We too are called to such a task. When Jesus meets with His disciples after His resurrection, He explains that He is indeed the fulfillment of the Scriptures, and that as a result, "repentance for forgiveness of sins would be proclaimed in His name to all the nations" (Luke 24:47).
We are called to proclaim this repentance throughout the world. We are to call people from their lives of sin and darkness toward righteousness and light in Christ. And not only are we to do this with non-believers, but with believers as we "restore" one another from our sins in a spirit of gentleness (Gal. 6:1). And so the ministry of John the Baptist continues on in the lives of the disciples of Jesus Christ.
Pointing to Jesus
Fifteenth century artist Matthias Grunewald painted a graphic depiction of the Crucifixion of Jesus. In the classic painting, we can see Mary Magdalene, Mary the mother of Jesus, and the disciple John grieving greatly over the crucifixion. But the right side of the painting is dominated by somber, though not grieving, John the Baptist—a man who had been beheaded several months or years before the death of Jesus. In his left hand, he is holding the Jewish Scriptures. The dominant feature of John the Baptist, however, is his long, boney, right finger which points to the Crucified Christ.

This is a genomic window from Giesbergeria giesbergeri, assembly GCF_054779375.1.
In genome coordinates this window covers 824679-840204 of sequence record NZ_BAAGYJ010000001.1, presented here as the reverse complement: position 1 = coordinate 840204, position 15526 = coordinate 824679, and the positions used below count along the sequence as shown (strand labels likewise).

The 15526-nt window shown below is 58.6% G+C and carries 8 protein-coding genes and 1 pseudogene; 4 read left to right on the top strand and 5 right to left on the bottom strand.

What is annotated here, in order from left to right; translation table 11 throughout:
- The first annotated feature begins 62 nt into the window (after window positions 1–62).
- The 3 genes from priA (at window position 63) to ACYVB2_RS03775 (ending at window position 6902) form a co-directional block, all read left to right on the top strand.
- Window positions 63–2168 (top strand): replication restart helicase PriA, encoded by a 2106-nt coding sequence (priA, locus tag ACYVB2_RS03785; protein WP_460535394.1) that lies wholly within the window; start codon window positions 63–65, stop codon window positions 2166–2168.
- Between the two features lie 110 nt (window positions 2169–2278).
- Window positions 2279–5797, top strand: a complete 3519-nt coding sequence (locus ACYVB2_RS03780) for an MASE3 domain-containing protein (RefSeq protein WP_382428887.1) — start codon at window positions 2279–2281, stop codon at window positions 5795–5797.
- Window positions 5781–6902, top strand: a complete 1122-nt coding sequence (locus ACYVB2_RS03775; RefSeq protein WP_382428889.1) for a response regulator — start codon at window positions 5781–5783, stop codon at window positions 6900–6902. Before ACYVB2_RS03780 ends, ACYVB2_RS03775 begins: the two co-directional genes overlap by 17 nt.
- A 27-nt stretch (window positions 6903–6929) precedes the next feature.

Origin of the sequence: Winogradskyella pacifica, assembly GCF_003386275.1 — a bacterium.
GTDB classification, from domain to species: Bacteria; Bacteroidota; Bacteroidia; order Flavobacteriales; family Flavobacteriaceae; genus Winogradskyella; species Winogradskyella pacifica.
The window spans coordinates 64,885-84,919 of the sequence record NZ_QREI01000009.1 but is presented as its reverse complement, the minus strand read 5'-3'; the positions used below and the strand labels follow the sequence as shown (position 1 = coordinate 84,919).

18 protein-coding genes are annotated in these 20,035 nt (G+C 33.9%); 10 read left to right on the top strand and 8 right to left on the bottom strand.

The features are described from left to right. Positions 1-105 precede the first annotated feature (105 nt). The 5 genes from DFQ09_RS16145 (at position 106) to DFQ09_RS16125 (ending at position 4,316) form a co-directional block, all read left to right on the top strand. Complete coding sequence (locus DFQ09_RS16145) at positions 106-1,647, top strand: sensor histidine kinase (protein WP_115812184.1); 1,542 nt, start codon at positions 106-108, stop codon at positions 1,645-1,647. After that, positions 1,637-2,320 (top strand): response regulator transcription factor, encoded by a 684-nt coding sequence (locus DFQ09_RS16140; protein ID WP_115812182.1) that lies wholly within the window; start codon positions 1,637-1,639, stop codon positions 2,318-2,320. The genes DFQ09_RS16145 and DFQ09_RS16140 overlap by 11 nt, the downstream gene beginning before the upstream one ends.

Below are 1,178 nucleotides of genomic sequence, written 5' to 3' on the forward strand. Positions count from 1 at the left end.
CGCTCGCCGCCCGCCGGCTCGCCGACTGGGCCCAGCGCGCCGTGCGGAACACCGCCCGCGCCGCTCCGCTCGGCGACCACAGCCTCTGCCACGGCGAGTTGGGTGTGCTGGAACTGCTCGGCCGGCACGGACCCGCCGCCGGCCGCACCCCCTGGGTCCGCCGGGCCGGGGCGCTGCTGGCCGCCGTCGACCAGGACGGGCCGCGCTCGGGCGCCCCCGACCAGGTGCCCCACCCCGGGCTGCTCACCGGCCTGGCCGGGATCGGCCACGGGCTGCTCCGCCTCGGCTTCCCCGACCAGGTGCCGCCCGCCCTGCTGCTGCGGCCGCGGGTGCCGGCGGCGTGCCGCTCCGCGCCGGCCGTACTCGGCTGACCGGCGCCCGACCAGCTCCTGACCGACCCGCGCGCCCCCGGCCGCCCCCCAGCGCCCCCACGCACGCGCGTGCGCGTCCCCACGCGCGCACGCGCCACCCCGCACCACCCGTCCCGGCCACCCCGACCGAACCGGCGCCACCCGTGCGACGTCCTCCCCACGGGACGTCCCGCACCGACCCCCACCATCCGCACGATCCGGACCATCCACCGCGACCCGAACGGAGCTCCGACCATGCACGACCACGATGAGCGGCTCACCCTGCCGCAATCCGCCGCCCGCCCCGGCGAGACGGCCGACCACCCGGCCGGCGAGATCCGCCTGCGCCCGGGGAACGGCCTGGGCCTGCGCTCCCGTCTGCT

The painting itself encapsulates the life and ministry of John the Baptist. He lived his life preparing the way for the Lord, and bringing the people back to Him. He did this most successfully in the fact that he was always pointing away from himself toward Christ. Indeed, the Gospel of John tells us that at one point when John the Baptist saw Jesus, he declared to his disciples, "Behold, the Lamb of God!" This declaration which pointed his disciples to Jesus promptly led two of the disciples to leave John to follow Jesus.